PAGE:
When a child enters a library, she finds a cozy place to learn, to engage with friends and to let her imagination run free. Children discover new experiences and new sources of inspiration and enjoyment. Encouraged to explore on their own, children can direct their own learning by pursuing subjects that interest them. Without libraries, these childhood opportunities are lost forever. Pueblo a Pueblo believes that investing in school libraries and literacy programs fosters a lifelong love of learning. Assisted by our Pathways to Literacy project, public primary schools are establishing child-friendly school libraries, providing age-appropriate books and educational resources and developing teacher capacity through literacy training. Today, more than 1,200 children from rural coffee communities around Lake Atitlan, Guatemala, are engaged in daily library- and classroom-based literacy activities.
Guatemala has one of the lowest literacy rates in all of Latin America. Disproportionately affected are rural, often indigenous, coffee farming communities. The region around Lake Atitlan, an important coffee-producing region, is no exception. Children’s reading and comprehension achievement is stunted due to a systemic lack of access to literacy materials and trained educators. At the root of this illiteracy are impoverished communities and an educational system that fails to keep poor children in school or to offer them the basic skills they need to improve their lives.
Pueblo a Pueblo’s program equips Guatemalan children with the skills and resources they need to stay in school, become literate, and thrive academically. We provide educators with training to use a broad range of teaching strategies to keep students engaged and interested while promoting learning opportunities for students to see beyond textbooks and classrooms. We engage older students who provide leadership by becoming “reading buddies,” enabling them to read to and work with younger students. By sponsoring literacy camps during school holidays, we engage children who may not be currently enrolled in school and encourage families to return their children to the classroom. Our ultimate aims are to create a love of reading and writing both inside and outside of school that will prepare children for lifelong success.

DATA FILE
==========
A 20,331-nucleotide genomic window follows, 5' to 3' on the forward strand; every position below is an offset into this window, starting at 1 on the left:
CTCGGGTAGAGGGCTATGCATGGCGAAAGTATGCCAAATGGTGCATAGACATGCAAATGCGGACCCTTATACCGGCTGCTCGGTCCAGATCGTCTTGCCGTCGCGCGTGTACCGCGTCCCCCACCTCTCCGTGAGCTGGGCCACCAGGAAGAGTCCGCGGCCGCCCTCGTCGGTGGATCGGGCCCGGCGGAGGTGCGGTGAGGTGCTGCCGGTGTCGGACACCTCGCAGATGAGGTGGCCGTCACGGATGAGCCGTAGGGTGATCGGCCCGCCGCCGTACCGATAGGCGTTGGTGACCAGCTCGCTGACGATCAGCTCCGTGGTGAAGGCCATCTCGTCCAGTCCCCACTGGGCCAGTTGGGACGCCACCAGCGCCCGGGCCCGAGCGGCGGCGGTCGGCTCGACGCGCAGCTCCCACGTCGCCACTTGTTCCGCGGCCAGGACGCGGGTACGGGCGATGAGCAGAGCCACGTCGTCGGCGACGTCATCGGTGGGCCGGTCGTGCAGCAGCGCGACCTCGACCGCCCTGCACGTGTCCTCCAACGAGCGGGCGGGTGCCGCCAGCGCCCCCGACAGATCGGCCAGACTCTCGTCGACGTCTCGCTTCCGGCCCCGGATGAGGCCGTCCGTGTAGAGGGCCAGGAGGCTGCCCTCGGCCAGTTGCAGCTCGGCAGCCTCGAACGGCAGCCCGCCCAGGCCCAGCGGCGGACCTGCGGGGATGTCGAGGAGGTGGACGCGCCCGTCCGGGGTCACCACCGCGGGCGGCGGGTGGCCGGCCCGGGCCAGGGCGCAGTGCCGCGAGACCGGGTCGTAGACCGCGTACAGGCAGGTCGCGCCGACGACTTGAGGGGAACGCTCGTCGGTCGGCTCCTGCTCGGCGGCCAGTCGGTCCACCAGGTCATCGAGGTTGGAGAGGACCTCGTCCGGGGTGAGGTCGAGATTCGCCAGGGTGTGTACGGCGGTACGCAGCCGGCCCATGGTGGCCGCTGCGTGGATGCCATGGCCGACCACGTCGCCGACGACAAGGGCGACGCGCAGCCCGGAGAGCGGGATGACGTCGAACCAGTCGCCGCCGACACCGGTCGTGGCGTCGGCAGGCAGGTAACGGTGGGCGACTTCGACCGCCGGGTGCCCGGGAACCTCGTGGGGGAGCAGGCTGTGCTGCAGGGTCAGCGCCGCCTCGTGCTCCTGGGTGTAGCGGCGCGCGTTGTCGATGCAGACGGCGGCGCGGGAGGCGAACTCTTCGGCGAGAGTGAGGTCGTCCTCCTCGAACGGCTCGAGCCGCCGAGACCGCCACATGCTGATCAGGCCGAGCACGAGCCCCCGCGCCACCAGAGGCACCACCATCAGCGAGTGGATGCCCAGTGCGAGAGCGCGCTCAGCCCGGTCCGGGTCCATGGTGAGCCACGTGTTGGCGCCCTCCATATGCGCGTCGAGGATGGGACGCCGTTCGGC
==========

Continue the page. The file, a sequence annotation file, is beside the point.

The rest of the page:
Access to quality education, books and libraries are critical to ensuring that children in vulnerable coffee communities around Lake Atitlan have a brighter future.
Readers can help by
There are several ways you can help Pueblo a Pueblo promote literacy in Guatemalan coffee communities. You can donate money for books and resources or help fundraise for a library at a new school. Pueblo a Pueblo is also seeking opportunities to equip libraries with advanced technologies, such as e-books, to give students interactive tools to support and enhance early learning and literacy.
For more information visit Pueblo a Pueblo’s website at http://www.puebloapueblo.org/.
Project Contact: Rosemary Trent
Project URL: puebloapueblo.org
Location: Guatemala, Solola, Lake Atitlan
Project Impact: The project will directly impact 1200 primary school children and will impact another 2000 individuals indirectly through community outreach.